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Tuesday, April 14, 2015

5 thoughts to be more positive: The thin line between venting and negativity

We've all been there; had a bad day, students didn't listen, lesson didn't go well, students misbehaved, trouble on the home front, seems like nothing will go right, etc... Sometimes we have to talk about it, or vent. There is something to be said about talking about our problems. Somehow it gives us some control back, even when it feels like things are spinning out of control. There is a relief that comes with this, our problems can be reduced and managed by talking about them. We gain some semblance of peace back in our lives.

Then there are those days when we have to do more than vent. We complain and we belittle. We twist the notion of venting and turn it into a pity session. We seek relief by tearing down others. We get to the point where we need things to go wrong to validate our negativity. Instead of venting and releasing some frustration for how our day went, we pour more fuel on the fire and aren't satisfied until we burn others in the flames.

We have to be careful that we don't allow ourselves to get to point that we are becoming the problem. Negativity can and will tear you down. Bitterness and anger will lead to misery. Our attitude about a situation is probably more important than the actual event itself. Many people have come from tough circumstances and made a great life and are happy despite dealing with less than desirable events. Other people spend their entire life miserably hung up with every little thing that goes wrong. Its the classic glass half empty and half full way of looking at life.

None of that is really news, an important reminder, yes, but nothing new. But here's where I worry. When we begin to be negative about our job, or students, or other staff it will become very hard to look at things objectively. If I am upset about a student and talk about how much they annoy me, it becomes increasingly harder for me to effectively work with them. Sure this student can be a problem, but my attitude about them can make things worse. If the faculty room has become a place where venting has turned into venom it may be time for a change of scenery and attitude.

Being a teacher is tough, dealing with people all day is never easy. However, if we look negatively at students and other staff members we will actually make our job harder. How can you really help out a needy student if you continually complain about them? End of the year is tough and some of those things our students say and do become more and more frustrating. If we talk poorly about them, there is no way that it won't affect the way we treat them and work with them. Our venting session can become a bastion of negativity and affect our performance with not only a particular student, but every student as well. We must make sure we don't cross that line.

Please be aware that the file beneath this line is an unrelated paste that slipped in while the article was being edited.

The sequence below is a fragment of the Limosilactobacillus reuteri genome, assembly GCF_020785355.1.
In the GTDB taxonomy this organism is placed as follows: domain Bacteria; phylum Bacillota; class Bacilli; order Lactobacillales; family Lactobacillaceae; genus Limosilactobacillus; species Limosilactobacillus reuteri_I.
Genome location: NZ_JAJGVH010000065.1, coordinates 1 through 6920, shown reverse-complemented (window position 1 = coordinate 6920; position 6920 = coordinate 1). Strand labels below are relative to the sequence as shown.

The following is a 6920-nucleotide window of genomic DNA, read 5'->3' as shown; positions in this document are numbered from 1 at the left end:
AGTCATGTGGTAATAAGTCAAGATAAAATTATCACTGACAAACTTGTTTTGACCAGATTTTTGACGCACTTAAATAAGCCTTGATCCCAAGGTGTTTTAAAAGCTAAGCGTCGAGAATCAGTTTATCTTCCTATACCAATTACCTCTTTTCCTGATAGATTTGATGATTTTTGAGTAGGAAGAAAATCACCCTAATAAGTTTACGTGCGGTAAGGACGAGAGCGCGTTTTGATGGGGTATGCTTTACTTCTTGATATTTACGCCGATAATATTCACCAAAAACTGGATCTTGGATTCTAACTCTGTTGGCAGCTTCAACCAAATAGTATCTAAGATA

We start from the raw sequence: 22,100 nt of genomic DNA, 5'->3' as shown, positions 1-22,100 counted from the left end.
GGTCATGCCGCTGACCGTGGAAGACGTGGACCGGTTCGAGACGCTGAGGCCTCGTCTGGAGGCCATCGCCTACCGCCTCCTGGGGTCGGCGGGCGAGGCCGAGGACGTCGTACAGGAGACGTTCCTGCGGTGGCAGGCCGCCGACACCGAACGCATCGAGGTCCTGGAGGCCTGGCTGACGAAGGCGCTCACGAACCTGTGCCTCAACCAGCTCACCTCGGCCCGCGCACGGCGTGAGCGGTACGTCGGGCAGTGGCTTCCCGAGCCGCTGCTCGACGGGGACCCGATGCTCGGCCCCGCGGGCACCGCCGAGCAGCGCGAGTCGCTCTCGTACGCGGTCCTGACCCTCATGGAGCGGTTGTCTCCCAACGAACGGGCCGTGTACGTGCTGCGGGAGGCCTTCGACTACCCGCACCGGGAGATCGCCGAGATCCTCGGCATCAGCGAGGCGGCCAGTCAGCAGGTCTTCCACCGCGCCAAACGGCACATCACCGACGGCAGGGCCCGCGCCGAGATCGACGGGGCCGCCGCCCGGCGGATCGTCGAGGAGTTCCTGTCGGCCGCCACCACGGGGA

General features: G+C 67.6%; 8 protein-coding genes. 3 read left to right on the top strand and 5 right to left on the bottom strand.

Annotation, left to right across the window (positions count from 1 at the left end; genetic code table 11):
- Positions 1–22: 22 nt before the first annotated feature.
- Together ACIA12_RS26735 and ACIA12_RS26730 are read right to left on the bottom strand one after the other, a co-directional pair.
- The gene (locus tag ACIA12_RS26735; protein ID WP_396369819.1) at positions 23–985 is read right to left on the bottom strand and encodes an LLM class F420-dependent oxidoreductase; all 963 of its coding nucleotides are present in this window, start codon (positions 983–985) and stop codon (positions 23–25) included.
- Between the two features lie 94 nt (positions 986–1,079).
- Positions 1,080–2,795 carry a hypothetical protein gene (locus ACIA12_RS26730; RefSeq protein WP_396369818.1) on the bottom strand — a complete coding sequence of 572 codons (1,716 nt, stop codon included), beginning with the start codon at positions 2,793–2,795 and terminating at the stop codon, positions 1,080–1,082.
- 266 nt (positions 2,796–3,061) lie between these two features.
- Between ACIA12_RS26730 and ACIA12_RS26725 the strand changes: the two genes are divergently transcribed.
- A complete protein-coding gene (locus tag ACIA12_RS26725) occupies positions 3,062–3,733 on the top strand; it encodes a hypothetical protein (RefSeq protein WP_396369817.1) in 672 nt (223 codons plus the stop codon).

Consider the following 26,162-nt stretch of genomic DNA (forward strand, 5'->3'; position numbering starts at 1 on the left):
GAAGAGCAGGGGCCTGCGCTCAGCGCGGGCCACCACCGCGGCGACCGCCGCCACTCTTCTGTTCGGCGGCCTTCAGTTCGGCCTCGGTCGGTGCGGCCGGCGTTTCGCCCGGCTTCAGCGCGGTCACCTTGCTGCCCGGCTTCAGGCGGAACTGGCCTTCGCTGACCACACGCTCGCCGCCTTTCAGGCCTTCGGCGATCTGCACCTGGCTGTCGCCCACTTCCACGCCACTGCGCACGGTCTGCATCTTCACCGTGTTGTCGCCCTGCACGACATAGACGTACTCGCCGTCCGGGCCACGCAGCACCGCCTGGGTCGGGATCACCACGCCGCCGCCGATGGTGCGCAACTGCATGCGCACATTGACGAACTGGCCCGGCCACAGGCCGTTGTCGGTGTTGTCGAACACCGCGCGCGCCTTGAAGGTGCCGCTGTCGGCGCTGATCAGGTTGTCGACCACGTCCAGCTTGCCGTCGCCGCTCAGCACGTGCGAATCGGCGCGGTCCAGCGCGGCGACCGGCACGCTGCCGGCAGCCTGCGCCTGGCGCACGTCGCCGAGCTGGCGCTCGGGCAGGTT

One of the things that has helped me over the years are a few thoughts I was lucky enough to pick up early in my career. These sayings/philosophies have helped not to get to the point of negativity:

1. Treat every student like they are your favorite. This thought alone is transformational and solves many problems before they exist. Think about the effect if every student really believed that they were your favorite. Not only would they try to live up to that expectation, but you would see much more of the good in them than the not so good.

2. My grandmother was a songwriter/musician. One of my favorite songs that she wrote was called "Make it a good day" The overall message is the same as what is stated in the title in that you have some say into whether it will be a bad or a good day, so do what is necessary to make it a good day.

3. Never have two bad days in a row. One of my core thoughts was that I would never allow two bad days in a row. I found that when I changed what I did, how I interacted, my attitude, the lesson, how I handled situations; I was able to solve most things myself. Sometimes though I needed to get after a student and help them fix themselves, every once in a while this might extend to the whole class.

4. "How can I help this young man/young woman out?" The first job I had was with an extremely difficult population to work with. One of the staff was always able to help calm down the mood when people were getting negative. If you have this thought when talking about difficult people (or just any person) it will help you see them as a person and you will be much more likely to see past faults.

5. Forgive. One of the most powerful things you can do for yourself is to forgive. We all make mistakes. None of us wants to have every misdeed we have done held over our head. We hope that others would forgive us when we fail to live up to expectations. We can give ourselves a great gift by doing the same for others when they let us down or make mistakes. Education is as much about helping people pick themselves up after failing as anything else we do. Forgiveness is powerful and creates an atmosphere of improvement, not one of punishment.

End of the year can be tough, don't make it tougher by being negative. Choose to be positive and lead by example. Your students and fellow staff will appreciate the guidance and try harder to live up your example.

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